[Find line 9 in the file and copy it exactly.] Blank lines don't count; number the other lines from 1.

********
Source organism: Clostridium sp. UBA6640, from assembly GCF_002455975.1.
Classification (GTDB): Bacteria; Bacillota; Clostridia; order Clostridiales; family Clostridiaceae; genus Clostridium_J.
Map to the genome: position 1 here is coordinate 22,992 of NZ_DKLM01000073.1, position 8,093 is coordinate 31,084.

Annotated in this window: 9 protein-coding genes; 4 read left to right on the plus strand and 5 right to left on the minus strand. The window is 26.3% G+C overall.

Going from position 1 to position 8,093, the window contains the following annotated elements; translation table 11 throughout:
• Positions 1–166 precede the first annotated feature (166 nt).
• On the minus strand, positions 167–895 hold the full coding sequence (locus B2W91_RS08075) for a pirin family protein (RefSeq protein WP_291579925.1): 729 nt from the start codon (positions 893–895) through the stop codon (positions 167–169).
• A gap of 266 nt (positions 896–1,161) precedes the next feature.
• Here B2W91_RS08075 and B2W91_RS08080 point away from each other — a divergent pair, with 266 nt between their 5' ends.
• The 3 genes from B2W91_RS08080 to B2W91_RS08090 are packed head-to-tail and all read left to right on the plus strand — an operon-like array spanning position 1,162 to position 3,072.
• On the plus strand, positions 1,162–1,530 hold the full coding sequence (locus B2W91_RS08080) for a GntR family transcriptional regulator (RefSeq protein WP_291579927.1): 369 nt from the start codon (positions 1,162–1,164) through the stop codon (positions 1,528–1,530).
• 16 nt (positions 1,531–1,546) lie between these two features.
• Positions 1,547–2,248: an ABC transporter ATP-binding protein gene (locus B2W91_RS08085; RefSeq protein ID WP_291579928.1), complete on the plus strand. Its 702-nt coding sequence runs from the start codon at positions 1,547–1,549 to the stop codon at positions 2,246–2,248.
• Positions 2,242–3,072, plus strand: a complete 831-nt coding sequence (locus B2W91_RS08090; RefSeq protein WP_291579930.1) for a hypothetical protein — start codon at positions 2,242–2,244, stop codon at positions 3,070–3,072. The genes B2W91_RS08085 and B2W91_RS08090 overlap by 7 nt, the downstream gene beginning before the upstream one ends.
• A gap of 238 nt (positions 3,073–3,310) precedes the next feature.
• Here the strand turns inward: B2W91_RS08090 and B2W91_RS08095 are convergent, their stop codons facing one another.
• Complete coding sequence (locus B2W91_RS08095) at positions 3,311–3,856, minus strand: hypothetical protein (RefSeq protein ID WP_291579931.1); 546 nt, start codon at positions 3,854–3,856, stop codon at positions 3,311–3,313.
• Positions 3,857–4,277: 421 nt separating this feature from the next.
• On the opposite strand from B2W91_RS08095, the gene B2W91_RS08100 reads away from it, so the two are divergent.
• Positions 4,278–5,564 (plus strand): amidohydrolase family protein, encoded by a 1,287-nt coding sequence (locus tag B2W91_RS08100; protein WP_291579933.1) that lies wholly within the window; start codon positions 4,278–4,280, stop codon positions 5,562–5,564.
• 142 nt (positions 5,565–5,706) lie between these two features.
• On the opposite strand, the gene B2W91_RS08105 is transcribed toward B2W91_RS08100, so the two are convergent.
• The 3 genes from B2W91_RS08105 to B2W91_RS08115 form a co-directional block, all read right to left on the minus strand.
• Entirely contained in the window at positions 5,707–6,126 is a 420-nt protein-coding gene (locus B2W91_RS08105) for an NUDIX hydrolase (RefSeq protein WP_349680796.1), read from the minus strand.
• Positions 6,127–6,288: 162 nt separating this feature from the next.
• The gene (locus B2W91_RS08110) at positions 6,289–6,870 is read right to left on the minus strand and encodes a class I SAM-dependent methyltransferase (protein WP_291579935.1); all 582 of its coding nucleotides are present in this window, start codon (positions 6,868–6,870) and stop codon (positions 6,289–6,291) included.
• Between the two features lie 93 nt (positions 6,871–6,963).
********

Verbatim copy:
• Here B2W91_RS08075 and B2W91_RS08080 point away from each other — a divergent pair, with 266 nt between their 5' ends.